Why Eating Raisins Before Bed Can Benefit Your Sleep & Overall Health

Raisins in metal spoons on wooden table

Last Updated on November 16, 2022 by theworldofsleepstaff

They’re one of the world’s favourite snacks due to their sweet taste, but raisins – dried grapes – are special for other reasons too.

Eating raisins before bed could actually help you sleep, protect you from disease and boost your immune system.

We explain how, next.

Disclaimer: You must always consult your doctor before including a new supplement or food into your daily routine as only your doctor can explain any pros or cons that are specific to you. Some supplements & foods may interfere with medications and/or cause allergic reactions.

Basket of green grapes in garden
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Raisins before bed: The surprising sleep aid

Evidence exists that grapes have been cultivated by humans since 6500 BC! However it’s not the history of this food that makes it so interesting. Rather it’s the fact that grapes and raisins are a

ctually a natural sleep aid.

That’s because eating raisins before bed can directly help you sleep due to the presence of melatonin in grapes. This hormone regulates the sleep-wake cycle and is so important to our sleep health that often individuals who are struggling to sleep – or have been diagnosed with insomnia – are prescribed melatonin.

The fact grapes are a natural source of the sleep hormone melatonin means that raisins could potentially act as a sleep aid for individuals suffering with insomnia.

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Grapes – and therefore raisins – are also a good source of tryptophan – an essential amino acid that we don’t produce naturally, and which we must obtain through diet. Supplementing with this amino acid appears to decrease the time it takes to fall asleep as tryptophan helps your body produce that all important sleep hormone – melatonin! Therefore eating raisins before bed could be a great way to top up your natural melatonin levels at the right time.

That’s not all. Raisins are also a rich source of folate – known as Vitamin B9. This essential vitamin tends to be low in individuals that suffer from insomnia and sleep disorders, so topping up folate levels by eating raisins could directly help sleep quality.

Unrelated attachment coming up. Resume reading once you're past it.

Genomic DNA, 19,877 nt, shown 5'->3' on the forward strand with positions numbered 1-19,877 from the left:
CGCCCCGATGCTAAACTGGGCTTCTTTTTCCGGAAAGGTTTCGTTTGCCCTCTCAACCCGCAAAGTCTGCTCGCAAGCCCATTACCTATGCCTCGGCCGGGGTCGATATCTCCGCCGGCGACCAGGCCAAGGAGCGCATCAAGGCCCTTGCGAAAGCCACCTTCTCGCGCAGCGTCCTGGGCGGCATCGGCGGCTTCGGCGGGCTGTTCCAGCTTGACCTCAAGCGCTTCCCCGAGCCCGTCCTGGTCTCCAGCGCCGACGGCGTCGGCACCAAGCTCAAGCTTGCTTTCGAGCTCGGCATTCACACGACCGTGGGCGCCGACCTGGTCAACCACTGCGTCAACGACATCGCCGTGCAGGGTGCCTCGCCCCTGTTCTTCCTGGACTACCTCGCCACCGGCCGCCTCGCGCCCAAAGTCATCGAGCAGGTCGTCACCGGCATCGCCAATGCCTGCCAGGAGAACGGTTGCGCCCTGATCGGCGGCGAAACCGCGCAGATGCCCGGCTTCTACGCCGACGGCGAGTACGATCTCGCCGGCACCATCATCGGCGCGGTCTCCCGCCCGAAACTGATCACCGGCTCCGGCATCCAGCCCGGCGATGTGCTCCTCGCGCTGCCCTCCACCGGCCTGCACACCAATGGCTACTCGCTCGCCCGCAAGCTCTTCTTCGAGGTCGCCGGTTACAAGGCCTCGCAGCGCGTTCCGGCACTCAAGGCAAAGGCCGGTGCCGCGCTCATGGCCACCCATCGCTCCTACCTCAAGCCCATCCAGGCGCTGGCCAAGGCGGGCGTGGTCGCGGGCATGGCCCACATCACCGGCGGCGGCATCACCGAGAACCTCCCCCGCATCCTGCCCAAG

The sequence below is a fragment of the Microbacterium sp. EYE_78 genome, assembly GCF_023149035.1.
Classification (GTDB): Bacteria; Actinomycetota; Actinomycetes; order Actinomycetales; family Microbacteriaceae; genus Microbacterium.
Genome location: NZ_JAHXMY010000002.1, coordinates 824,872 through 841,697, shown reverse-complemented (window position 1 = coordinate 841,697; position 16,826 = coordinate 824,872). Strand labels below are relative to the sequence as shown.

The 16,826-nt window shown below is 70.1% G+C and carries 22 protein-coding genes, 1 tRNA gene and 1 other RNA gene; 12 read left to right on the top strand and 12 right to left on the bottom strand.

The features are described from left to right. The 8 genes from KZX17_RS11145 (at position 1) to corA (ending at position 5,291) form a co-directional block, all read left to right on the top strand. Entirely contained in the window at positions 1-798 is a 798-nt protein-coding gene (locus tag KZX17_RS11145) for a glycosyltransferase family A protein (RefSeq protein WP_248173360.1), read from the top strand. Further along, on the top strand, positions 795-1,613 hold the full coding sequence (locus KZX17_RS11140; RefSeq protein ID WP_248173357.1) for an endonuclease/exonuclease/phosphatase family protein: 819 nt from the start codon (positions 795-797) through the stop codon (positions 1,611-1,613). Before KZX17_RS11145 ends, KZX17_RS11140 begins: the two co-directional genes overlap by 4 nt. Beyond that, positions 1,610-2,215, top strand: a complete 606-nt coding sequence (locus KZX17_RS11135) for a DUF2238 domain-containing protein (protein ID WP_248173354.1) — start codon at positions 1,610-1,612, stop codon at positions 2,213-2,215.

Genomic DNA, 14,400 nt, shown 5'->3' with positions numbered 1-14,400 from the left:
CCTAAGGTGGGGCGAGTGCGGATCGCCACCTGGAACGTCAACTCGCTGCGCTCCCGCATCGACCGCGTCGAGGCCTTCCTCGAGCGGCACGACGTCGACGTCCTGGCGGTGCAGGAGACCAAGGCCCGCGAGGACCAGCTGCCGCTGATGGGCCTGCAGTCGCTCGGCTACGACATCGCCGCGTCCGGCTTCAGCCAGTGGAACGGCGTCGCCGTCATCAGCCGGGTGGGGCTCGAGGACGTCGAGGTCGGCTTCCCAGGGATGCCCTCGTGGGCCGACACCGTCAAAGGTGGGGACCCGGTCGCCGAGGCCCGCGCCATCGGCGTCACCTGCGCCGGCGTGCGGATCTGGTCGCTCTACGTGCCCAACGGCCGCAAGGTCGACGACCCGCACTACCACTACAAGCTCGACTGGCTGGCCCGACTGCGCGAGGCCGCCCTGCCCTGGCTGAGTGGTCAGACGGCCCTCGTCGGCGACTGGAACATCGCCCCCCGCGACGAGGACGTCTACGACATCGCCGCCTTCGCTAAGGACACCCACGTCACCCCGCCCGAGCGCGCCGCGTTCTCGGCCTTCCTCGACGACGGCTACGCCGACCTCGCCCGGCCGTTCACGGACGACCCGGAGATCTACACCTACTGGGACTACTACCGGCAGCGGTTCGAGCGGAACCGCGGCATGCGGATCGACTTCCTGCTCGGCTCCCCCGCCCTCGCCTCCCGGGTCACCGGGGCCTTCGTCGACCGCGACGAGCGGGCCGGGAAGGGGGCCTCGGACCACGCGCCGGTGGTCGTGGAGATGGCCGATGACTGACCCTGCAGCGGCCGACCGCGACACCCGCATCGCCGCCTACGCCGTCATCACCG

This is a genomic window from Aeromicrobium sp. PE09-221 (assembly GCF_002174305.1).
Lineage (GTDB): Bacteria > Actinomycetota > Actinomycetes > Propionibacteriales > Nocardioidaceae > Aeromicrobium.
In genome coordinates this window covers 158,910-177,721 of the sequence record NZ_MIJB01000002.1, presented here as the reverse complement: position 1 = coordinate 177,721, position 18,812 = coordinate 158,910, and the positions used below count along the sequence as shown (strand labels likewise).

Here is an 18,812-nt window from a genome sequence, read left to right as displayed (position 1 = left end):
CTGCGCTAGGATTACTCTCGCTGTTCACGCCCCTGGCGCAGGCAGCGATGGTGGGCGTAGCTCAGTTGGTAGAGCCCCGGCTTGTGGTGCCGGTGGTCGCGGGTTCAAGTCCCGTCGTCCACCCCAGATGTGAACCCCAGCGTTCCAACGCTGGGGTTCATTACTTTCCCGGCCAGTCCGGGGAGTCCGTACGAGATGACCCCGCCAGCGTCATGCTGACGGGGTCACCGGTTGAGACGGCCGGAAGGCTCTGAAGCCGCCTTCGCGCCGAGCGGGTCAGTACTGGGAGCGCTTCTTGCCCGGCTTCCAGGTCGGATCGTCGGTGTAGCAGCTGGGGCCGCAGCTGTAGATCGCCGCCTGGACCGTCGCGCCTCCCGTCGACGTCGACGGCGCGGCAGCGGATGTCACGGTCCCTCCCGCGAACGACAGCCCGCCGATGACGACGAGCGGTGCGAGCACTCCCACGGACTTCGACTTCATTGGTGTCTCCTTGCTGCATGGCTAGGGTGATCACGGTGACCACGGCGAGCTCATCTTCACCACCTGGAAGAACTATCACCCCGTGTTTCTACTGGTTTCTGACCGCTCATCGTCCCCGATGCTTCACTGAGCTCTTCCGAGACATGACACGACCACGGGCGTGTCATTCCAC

Interestingly, there’s also some belief that a few raisins before bed could stop night-time trips to the toilet. Whilst some people say it’s true and anecdotal evidence does exist of it, studies are yet to prove it.

There is one caveat though in regards to eating raisins before bed. Raisins have a high sugar content, so if you’re watching your sugar consumption then it’s best to only eat a small handful of raisins in the evening.

Eating raisins before bed could help sleep quality and onset due to the presence of melatonin, tryptophan, and folate. All of which have been shown to have an effect on sleep quality.

elderly woman sleeping
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Eating raisins before bed: Any other HEALTH benefits?

Any food that helps you get a good night’s sleep is welcomed, but did you know raisins also have anti-inflammatory and antioxidant properties? The reason for that is mainly due to the presence of anthocyanins – a compound that gives them their distinct color!

That’s important as many major diseases like heart disease, arthritis, diabetes and Alzheimer’s are often linked to chronic inflammation. Therefore incorporating anti-inflammatory foods into your diet – like raisins and kiwi – is a no-brainer.

Antioxidant foods are also important for sleep as antioxidants appear to have a direct effect on sleep quality, as they support the immune system and help promote restfulness at night.

In fact antioxidant rich foods – like raisins – help protect your body and can even reverse damage that has been done by oxidative stress. Oxidative stress comes about when there’s an imbalance between free radical molecules (which can cause harm) and antioxidants. That imbalance then causes illness and tissue damage. The result can be the development of diseases such as cancer, diabetes, rheumatoid arthritis, heart disease and many others. Therefore eating antioxidant foods – like chia seeds or raisins – should be a priority.

The science has been backed up too. Grapes have been shown in studies to be a source ‘of many potential anticancer and cancer chemopreventive agents’, have been shown to potentially prevent Alzheimer’s. They also appear to decrease the risk of cardiovascular disease, and potentially lower blood pressure.

Raisins have anti-inflammatory and antioxidant qualities. Because of that, eating raisins could have a positive effect on health, protect against disease, and boost the immune system.

Raisin isolated over white background.

Raisins can be found in shops and supermarkets around the world. They are delicious and can be eaten in their natural form, and so are easy to incorporate into your diet. If you can, always choose fresh red or purple raisins over white raisins for the best health benefits and nutrients.

For full sleep benefits, a handful of raisins an hour or two before bedtime will suffice.

Raisins in metal spoons on wooden table

Eating raisins before bed: What about side effects?

If you’re not allergic to grapes then moderate consumption of raisins shouldn’t cause any side effects. However eating raisins in excess could lead to weight gain due to the high sugar content, as well as side effects like bloating, gas, diarrhoea and heartburn due to the acidity.

As always, we recommend consulting with your doctor if undertaking a diet change, or if you have concerns about how a specific food may interact with any preexisting conditions or medicines.